A key Pentagon official told House impeachment investigators that former US special envoy to Ukraine Kurt Volker told her Ukrainian officials were alarmed in August that US security aid was being held up — an indication Kiev was aware of the delay earlier than it was reported publicly, according to a deposition transcript released Monday.
Laura Cooper, the Pentagon's deputy assistant secretary for Russia, Ukraine and Eurasia, told lawmakers behind closed doors last month that she met with Volker in August to discuss the hold on aid. She said Volker told her in their meeting that he was attempting to lift the hold on the aid by having the Ukrainians deliver a public statement that they would launch the investigations being sought by President Donald Trump.
She described Volker seeking a statement from the Ukrainians about opening investigations into election interference that would trigger a release in the aid.
"I knew from my Kurt Volker conversation and also from sort of the alarm bells that were coming from Ambassador (Bill) Taylor and his team that there were Ukrainians who knew about this," Cooper said, describing the Ukrainians as aware of the freeze on aid in August 2019. "The context for the discussion that I had with Ambassador Volker related specifically to the path that he was pursuing to lift the hold would be to get them to make this statement, but the only reason they would do that is because there was, you know, something valuable."
Cooper's deposition was one of three transcripts released Monday by House Democrats. They also made public the interviews last month of two former deputies of Volker, Catherine Croft and Christopher Anderson . According to his opening statement, Anderson told lawmakers last month that then-national security adviser John Bolton cautioned about the influence Rudy Giuliani had on US-Ukraine policymaking during a meeting in mid-June with top US officials.
Cooper's interview transcript provides new detail about how the Ukrainians learned that $400 million in security aid was held up, even before it was reported in late August. While her testimony does not contain major revelations or accusations that hit at the core of the Democrats' impeachment case, her interview provided lawmakers with technical details about how the aid was held up — and how the Ukraine hold diverged from the norm.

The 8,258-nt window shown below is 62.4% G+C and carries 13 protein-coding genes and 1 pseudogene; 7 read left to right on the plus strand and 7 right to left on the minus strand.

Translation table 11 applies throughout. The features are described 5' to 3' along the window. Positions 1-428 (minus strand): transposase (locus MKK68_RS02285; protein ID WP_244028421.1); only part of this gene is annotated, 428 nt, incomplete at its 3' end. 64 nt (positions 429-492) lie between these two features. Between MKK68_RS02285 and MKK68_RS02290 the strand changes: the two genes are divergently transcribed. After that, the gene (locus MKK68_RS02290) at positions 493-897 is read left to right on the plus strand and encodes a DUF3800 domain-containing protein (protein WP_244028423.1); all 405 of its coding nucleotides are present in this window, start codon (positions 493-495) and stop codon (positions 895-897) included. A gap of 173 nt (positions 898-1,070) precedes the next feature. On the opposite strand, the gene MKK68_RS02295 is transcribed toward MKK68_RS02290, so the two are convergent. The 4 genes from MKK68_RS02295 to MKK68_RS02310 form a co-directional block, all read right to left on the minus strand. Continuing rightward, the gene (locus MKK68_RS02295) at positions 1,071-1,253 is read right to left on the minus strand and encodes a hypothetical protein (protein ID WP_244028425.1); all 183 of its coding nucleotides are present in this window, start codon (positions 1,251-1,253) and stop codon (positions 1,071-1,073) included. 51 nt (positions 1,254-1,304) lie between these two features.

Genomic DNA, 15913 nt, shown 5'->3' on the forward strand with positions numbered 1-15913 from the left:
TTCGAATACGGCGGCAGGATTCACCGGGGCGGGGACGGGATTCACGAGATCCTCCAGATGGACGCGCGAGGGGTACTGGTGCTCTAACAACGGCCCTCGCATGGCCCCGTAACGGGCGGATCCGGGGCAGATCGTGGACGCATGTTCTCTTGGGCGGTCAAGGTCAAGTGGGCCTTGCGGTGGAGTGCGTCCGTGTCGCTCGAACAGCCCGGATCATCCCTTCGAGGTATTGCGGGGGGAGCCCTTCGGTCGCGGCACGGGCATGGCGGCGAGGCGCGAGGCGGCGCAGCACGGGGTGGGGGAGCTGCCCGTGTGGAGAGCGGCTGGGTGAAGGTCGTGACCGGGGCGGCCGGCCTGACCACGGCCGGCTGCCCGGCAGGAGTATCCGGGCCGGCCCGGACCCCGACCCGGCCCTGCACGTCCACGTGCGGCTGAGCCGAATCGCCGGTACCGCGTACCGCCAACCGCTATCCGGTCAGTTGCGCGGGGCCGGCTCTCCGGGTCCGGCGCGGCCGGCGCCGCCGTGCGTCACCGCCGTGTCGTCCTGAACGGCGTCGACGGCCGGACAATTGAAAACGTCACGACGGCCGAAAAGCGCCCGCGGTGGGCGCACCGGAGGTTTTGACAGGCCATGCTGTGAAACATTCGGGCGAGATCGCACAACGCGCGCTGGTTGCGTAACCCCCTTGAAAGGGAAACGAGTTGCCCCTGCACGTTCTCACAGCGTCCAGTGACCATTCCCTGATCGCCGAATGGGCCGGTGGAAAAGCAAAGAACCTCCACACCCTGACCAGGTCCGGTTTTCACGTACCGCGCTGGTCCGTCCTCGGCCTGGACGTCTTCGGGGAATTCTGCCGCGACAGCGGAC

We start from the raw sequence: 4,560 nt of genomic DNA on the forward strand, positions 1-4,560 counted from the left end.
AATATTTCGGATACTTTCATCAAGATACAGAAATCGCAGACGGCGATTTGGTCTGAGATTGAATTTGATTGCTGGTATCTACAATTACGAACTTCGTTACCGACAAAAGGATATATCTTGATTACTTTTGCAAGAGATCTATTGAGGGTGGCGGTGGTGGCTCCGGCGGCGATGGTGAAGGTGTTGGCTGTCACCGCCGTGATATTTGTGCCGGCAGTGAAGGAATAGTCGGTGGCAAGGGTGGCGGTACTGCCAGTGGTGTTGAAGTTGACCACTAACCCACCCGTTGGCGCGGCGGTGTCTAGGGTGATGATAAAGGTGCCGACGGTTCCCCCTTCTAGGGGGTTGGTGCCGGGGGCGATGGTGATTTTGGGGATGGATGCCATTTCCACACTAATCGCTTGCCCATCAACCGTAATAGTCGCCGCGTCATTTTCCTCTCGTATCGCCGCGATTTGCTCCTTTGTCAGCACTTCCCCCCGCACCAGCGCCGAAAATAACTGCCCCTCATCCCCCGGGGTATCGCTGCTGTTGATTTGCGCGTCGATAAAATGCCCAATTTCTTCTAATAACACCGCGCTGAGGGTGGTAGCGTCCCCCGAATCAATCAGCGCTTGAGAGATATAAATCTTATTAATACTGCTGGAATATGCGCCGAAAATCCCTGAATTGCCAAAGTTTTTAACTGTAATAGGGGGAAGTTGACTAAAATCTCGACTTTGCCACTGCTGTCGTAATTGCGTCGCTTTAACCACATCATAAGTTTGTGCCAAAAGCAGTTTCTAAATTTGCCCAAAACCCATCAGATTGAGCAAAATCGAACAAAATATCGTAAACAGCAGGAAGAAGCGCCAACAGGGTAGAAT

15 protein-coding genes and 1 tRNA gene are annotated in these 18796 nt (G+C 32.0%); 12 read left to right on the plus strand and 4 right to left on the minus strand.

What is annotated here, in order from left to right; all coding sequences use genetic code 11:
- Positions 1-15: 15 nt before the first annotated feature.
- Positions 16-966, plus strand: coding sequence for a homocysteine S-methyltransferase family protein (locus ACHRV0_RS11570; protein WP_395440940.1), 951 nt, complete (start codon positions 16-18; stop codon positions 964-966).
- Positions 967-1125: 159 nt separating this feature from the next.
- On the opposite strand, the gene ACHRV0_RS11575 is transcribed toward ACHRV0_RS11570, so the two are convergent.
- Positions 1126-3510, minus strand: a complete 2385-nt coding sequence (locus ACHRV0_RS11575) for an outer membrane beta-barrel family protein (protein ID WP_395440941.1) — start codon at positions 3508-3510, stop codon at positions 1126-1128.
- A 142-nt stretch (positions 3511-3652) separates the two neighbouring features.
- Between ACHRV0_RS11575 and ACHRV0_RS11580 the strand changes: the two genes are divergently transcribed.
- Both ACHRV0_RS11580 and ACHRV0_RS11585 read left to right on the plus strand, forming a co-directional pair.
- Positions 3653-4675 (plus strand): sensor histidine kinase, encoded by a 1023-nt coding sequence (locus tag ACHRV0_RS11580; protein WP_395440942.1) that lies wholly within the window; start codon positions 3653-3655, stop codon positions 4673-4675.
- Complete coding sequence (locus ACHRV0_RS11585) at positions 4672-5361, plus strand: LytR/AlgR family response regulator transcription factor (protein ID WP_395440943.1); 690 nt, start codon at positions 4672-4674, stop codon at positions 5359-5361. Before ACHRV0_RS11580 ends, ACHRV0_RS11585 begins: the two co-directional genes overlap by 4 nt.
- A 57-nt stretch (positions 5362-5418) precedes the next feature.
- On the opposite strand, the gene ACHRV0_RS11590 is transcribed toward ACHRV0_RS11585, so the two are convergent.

Cooper testified that at a meeting on July 26 — the day after Trump's phone call with Ukrainian President Volodymyr Zelensky — it first became clear to her that the military aid to Ukraine that was affected by the hold was related to the President's concerns about corruption and that "immediately deputies began to raise concerns about how this could be done in a legal fashion."
"The comments in the room at the deputies' level reflected a sense that there was not an understanding of how this could legally play out. And at that meeting the deputies agreed to look into the legalities and to look at what was possible," Cooper added.
Cooper testified that individuals at the Department of Defense and other agencies believed Ukraine was making progress in combatting corruption, enough to continue providing the aid being challenged by OMB.
"It was unanimous with the exception of the statements by OMB representatives, and those statements were relaying higher level guidance," Cooper said.
Cooper has been the only Pentagon witness to testify so far as part of the House Democratic impeachment inquiry into Trump and Ukraine. She testified the day that a group of House Republican lawmakers barged into the House Intelligence Committee secure spaces to protest the Democratic-run impeachment inquiry. The stunt, which was led by GOP Rep. Matt Gaetz of Florida, delayed her deposition for five hours.